Hello everyone and welcome back to another Financial Panther side hustle report. In today’s post, we’ll be taking a look at what I was able to earn from side hustling in the gig economy in May of 2020.
As was the case in March and April, many of my side hustles continue to be dramatically impacted by the pandemic, but other side hustles – mainly my delivery side hustles – have been able to pick up the slack.
Let’s take a look at what I made in May 2020:
Side Hustle Income for May 2020
- Airbnb: $0
- Rover: $0
- Postmates/DoorDash/Uber Eats/Grubhub/Amazon Flex: $1,772.87
- Wag: $0
- Shipt/Instacart: $32.50
- Selling Trash Finds/Flipping: $47.10
- Roadie: $28.74
- ProductTube: $20
- Google Opinion Rewards/Surveys On The Go/1Q/Facebook Viewpoints: $32.82
- Random Survey: $5
Total Side Hustle Income for May 2020 = $1,939.03
Similar to April, in May, almost all of my side hustle income came from doing food deliveries. I think it’s pretty remarkable just how profitable the food delivery game has been for me. It’s at a point where there’s really no reason for me to do any other gig economy apps, at least not right now while the food deliveries are paying so well.
One thing is that my side hustle income is definitely less diversified than it was before. In most months, I’ve found that my side hustle income is typically around 50-60% Airbnb based, and the rest split up into other categories. Right, almost all of my side hustle income is coming from doing food deliveries. I don’t think there’s anything inherently wrong with that, but it, of course, puts me at risk if something were to happen.
Below is a more in-depth look at my earnings for May 2020:
Airbnb Income: $0
My Airbnb income remains at $0 as I’ve paused my listing due to the pandemic and because my wife and I have a baby now.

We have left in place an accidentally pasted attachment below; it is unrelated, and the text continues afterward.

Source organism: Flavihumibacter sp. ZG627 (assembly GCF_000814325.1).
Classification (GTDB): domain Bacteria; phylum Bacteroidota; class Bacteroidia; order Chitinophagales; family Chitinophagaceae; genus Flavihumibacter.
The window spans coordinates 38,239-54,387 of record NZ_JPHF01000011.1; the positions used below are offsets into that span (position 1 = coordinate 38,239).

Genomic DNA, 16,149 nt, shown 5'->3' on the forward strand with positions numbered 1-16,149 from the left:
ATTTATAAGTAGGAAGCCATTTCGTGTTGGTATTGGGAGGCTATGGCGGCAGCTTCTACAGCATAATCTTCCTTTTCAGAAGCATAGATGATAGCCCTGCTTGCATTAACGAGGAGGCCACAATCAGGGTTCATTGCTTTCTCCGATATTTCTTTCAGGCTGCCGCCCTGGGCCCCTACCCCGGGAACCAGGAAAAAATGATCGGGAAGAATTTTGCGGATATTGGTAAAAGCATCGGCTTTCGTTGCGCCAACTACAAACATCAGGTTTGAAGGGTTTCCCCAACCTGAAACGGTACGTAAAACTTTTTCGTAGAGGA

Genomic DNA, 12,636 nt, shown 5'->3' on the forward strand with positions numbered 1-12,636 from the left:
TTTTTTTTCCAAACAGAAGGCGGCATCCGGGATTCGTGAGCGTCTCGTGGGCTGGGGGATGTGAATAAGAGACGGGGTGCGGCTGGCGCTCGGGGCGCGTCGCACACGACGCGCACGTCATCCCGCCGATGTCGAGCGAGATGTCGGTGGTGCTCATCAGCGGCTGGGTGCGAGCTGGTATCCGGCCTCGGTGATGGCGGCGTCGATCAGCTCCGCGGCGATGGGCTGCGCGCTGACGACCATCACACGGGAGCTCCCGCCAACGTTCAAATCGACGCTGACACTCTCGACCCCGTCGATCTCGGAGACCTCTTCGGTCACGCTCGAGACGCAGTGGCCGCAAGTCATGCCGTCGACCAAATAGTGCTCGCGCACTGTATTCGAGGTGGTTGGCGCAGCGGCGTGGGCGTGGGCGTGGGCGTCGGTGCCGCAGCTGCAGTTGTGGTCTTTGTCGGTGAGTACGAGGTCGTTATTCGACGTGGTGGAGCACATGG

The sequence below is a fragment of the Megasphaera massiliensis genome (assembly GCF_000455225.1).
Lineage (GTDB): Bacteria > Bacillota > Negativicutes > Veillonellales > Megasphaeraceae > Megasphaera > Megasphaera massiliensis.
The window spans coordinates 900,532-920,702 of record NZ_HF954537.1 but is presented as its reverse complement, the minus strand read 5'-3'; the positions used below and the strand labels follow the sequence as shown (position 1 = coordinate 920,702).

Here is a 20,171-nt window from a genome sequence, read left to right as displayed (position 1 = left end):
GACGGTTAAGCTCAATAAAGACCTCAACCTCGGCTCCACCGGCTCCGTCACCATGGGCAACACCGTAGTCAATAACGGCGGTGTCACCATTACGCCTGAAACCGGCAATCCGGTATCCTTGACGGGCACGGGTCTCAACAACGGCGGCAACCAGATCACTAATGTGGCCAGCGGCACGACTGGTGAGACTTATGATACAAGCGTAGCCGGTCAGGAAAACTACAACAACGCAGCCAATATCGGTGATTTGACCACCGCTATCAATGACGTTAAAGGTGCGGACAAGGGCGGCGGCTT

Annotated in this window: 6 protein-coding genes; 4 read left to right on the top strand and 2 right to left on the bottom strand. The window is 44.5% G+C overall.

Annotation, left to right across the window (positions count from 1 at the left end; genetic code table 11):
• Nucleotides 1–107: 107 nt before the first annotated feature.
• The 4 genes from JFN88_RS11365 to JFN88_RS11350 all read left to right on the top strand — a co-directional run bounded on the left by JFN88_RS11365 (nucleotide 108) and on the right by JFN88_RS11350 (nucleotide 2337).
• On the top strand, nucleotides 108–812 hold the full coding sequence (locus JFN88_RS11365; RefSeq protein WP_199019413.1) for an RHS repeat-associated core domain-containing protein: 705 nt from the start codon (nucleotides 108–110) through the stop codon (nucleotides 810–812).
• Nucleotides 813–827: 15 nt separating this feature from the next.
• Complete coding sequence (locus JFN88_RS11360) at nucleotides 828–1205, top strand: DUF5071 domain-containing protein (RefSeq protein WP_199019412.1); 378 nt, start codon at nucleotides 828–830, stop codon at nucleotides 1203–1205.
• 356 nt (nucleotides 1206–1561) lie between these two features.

Even if I was doing Airbnb right now, I’d doubt I’d get many bookings. Most of my bookings over the past four years have been for people coming to the University for events, and at the moment, every in-person event is canceled. It’s unclear when conferences and graduate program interviews will start up again. I don’t even know if the campus will be open in the fall. My hunch is that most colleges are going to be virtual for the rest of the year.
In the future, the plan will be to rent out the house when we’re traveling, or if we can’t do that, to at least rent out the guest room when we’re traveling. Unfortunately, our travel plans are currently on an indefinite pause. My wife and I still have two business class flights scheduled for late summer and fall, but I’m doubtful that we’ll be able to go on either trip. If we do, I’ll do my best to try to get our place rented out for at least some of that trip.
Rover Income: $0
Rover income also remained at $0 for the month of May. Like with Airbnb, Rover relies on people being able to travel and since people aren’t traveling right now, there’s very little demand for dogsitters. It does seem like this may pick up, as I’ve actually started to get some bookings again for this summer.
Postmates/DoorDash/Uber Eats/Amazon Flex/Grubhub Income: $1,772.87